National Oceanic and
Atmospheric Administration
United States Department of Commerce


FY 2016

How the July 2014 easterly wind burst gave the 2015-6 El Niño a head start

Levine, A.F.Z., and M.J. McPhaden

Geophys. Res. Lett., 43(12), 6503–6510, doi: 10.1002/2016GL069204 (2016)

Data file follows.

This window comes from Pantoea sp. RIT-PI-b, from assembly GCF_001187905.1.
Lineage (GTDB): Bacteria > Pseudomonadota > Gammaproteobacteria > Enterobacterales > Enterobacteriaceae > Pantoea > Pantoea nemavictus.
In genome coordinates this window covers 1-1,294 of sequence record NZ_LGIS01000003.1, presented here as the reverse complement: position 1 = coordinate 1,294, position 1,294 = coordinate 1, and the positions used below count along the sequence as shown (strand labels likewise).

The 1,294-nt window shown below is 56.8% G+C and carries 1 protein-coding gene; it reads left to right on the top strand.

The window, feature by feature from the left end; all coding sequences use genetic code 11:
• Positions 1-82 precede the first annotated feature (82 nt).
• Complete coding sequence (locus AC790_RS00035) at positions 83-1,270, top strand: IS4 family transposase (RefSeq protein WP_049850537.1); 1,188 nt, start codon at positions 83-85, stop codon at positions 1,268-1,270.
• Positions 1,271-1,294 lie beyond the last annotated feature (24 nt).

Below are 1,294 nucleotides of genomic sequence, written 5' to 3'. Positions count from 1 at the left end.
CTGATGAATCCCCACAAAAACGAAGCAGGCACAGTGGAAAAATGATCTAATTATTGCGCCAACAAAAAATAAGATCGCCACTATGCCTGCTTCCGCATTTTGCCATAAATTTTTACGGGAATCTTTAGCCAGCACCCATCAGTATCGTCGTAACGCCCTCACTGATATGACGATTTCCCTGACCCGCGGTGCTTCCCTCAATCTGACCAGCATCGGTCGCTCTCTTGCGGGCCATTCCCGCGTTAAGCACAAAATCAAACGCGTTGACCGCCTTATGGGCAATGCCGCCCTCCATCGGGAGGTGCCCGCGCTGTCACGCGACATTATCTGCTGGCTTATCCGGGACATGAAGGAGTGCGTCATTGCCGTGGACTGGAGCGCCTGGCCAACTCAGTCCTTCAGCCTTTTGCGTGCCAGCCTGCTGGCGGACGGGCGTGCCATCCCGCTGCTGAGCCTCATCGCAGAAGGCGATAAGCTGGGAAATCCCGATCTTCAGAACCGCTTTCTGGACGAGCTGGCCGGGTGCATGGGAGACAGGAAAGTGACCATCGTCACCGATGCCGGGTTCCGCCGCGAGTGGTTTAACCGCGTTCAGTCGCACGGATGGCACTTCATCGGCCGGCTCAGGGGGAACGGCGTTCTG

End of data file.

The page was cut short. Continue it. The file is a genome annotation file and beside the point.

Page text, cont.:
Following strong westerly wind bursts in boreal winter and spring of 2014, both the scientific community and the popular press were abuzz with the possibility of a major El Niño developing. However, during the boreal summer of 2014, the Bjerknes feedback failed to kick in, aided and abetted by a strong easterly wind burst. The widely anticipated major 2014–2015 El Niño event failed to materialize and even failed to qualify as an El Niño by conventional definitions. However, the boreal summer easterly wind burst had the effect of not only inhibiting the growth of the El Niño event but also preventing and then reversing the discharge of the equatorial heat content that typically occurs during the course of an El Niño event. This head start of equatorial heat content helped push the 2015–2016 El Niño event to extreme magnitude.

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